• Mycosis during menstruation, i.e. the development of a fungus in the vaginal mucosa and vulva, called Candida Albicans ;
  • Itching before, during or after the period. More than just a daily inconvenience, itching is generally linked to an infection or inflammation of the mucosa.

It's possible to have a hormonal check-up, including estrogen and progesterone levels, to find out more about your state of health.

Other menstrual disorders

Other menstrual problems can affect your menstrual cycle. We've already talked abouthypermenorrhea, but its opposite also exists:hypomenorrhea, i.e. scanty periods over a normal cycle length. When the cycle is very long (over 35 days), it's calledoligomenorrhea. When periods are completely absent, on the other hand, it's calledamenorrhea. Periods that return too regularly due to a very short menstrual cycle (less than 25 days) are called polymenorrhea. Bleeding outside the menstrual cycle is called metrorrhagia. These symptoms should alert you to the need to manage your menstrual disorder!

What causes menstrual problems?

Menstrual disorders, from puberty to the menopause, can be caused by hormonal imbalances, stress, excessive weight gain or loss, but also by deeper gynecological conditions such as endometriosis, inflammation of the uterus or ovaries, contraceptives, unsuitable sanitary protection that can cause toxic shock... Your symptoms should therefore alert you and lead you to consult your GP for a check-up.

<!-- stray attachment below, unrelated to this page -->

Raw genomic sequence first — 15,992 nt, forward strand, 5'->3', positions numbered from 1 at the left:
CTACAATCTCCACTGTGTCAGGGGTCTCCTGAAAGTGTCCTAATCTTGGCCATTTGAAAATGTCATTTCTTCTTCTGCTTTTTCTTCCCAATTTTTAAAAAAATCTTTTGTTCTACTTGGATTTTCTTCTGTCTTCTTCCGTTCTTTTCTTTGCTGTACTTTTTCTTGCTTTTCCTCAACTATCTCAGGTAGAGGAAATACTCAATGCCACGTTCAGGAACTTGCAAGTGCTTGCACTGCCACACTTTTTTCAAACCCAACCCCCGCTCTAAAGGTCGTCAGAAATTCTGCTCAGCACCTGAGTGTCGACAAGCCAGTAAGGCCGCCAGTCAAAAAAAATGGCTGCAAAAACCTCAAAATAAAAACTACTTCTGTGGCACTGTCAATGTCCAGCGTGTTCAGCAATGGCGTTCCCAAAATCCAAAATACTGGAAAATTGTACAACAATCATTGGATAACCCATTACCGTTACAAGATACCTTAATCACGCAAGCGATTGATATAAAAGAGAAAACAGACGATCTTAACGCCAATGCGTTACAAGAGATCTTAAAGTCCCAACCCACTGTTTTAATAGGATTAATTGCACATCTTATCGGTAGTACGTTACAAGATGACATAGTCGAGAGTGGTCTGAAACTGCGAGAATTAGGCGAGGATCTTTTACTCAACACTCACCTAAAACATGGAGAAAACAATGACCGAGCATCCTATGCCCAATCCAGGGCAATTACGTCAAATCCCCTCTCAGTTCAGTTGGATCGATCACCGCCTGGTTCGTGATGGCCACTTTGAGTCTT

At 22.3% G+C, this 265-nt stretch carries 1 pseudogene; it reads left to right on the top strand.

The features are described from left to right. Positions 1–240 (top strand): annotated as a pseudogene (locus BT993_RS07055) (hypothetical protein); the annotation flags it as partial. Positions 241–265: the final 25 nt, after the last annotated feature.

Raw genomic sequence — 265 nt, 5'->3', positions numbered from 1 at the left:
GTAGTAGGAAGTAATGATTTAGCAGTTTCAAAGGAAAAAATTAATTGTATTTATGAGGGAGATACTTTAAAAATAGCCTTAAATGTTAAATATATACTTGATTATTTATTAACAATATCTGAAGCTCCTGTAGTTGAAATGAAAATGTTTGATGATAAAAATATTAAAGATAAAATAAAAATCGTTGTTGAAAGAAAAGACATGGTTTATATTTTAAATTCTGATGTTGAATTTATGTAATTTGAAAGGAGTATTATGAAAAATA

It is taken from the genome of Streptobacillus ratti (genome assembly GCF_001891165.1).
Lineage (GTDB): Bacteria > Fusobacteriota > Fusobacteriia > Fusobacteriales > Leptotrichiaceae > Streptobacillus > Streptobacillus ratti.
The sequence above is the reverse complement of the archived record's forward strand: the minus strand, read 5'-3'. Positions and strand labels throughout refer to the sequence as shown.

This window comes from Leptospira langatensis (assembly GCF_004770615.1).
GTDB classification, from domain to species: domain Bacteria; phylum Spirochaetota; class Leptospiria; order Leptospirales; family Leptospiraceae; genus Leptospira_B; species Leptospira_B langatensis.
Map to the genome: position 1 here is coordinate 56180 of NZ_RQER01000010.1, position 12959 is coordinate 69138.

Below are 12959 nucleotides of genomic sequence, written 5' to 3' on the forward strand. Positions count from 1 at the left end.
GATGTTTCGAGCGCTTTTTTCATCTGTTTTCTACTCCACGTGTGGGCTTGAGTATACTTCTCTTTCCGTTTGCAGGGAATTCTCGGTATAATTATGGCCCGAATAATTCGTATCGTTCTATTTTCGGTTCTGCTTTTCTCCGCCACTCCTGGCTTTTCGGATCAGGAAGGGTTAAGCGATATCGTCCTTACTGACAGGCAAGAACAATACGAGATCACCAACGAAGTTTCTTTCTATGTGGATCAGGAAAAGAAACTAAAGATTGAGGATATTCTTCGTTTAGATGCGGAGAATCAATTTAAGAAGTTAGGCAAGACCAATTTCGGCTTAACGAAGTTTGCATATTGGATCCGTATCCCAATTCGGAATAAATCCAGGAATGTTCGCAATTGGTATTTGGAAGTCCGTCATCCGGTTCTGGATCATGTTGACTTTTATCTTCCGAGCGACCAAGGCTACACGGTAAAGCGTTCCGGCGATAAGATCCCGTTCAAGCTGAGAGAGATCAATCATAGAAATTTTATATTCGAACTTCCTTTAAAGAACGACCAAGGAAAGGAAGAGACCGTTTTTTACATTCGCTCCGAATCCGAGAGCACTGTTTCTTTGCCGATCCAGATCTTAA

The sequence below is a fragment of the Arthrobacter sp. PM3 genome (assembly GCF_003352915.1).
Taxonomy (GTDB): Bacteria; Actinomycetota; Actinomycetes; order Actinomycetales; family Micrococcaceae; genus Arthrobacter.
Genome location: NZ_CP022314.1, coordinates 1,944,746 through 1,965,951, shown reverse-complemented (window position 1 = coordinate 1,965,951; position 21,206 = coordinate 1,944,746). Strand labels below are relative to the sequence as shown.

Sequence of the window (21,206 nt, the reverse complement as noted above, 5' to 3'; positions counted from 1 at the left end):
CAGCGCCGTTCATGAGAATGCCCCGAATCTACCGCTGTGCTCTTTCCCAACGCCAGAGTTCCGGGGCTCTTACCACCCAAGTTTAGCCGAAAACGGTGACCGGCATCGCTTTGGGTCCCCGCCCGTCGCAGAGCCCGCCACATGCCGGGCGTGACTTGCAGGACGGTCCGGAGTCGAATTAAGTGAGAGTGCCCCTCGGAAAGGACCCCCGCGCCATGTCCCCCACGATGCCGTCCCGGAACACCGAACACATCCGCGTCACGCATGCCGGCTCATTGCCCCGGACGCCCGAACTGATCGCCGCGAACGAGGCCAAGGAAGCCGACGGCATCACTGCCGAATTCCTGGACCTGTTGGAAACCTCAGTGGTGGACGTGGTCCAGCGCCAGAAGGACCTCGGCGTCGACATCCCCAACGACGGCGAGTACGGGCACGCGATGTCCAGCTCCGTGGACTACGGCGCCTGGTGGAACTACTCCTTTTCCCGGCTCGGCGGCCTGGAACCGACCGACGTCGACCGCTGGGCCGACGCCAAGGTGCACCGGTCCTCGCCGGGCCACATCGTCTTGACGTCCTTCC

Is it normal to have blood clots during my period?

The presence of a blood clot during your period is not in itself cause for concern: it's simply a matter of blood cells that have coagulated and formed a viscous mass. This phenomenon is also more frequent in the morning, after a long nocturnal stretch, as the blood has more time to coagulate. The presence of clots should alert you to other symptoms, such as unpleasant periods, fatigue, anaemia...

What to do if you suffer from menstrual disorders?

The first thing to do is keep a diary to record your symptoms and the intensity and frequency of your periods. You should then make an appointment with a health professional to retrace them and consider further examinations and tests in the event of a more serious illness. A clinical gynecological examination may be supplemented by blood or hormone laboratory tests, a Pap smear, X-rays or even a hysteroscopy (examination of the uterus), depending on the menstrual disorder.

FAQs on menstrual disorders

What are menstrual disorders?

Menstrual disorders include any excessive variations in menstrual frequency and/orintensity. Irregular periods can include excessive blood loss (hypermenorrhea), scanty periods (hypomenorrhea), painful periods (dysmenorrhea) or periods outside the menstrual period (metrorrhagia).

How can irregular periods be treated?

To treat menstrual disorders, it's important to keep a small logbook to record your symptoms: this will make it easier for your GP or gynecologist to identify your problem. He or she can then refer you for further tests, such as an in-depth gynecological examination of the uterine cavity, or blood and hormone tests. This will help identify the menstrual disorder or illness you're suffering from, so you can treat it effectively.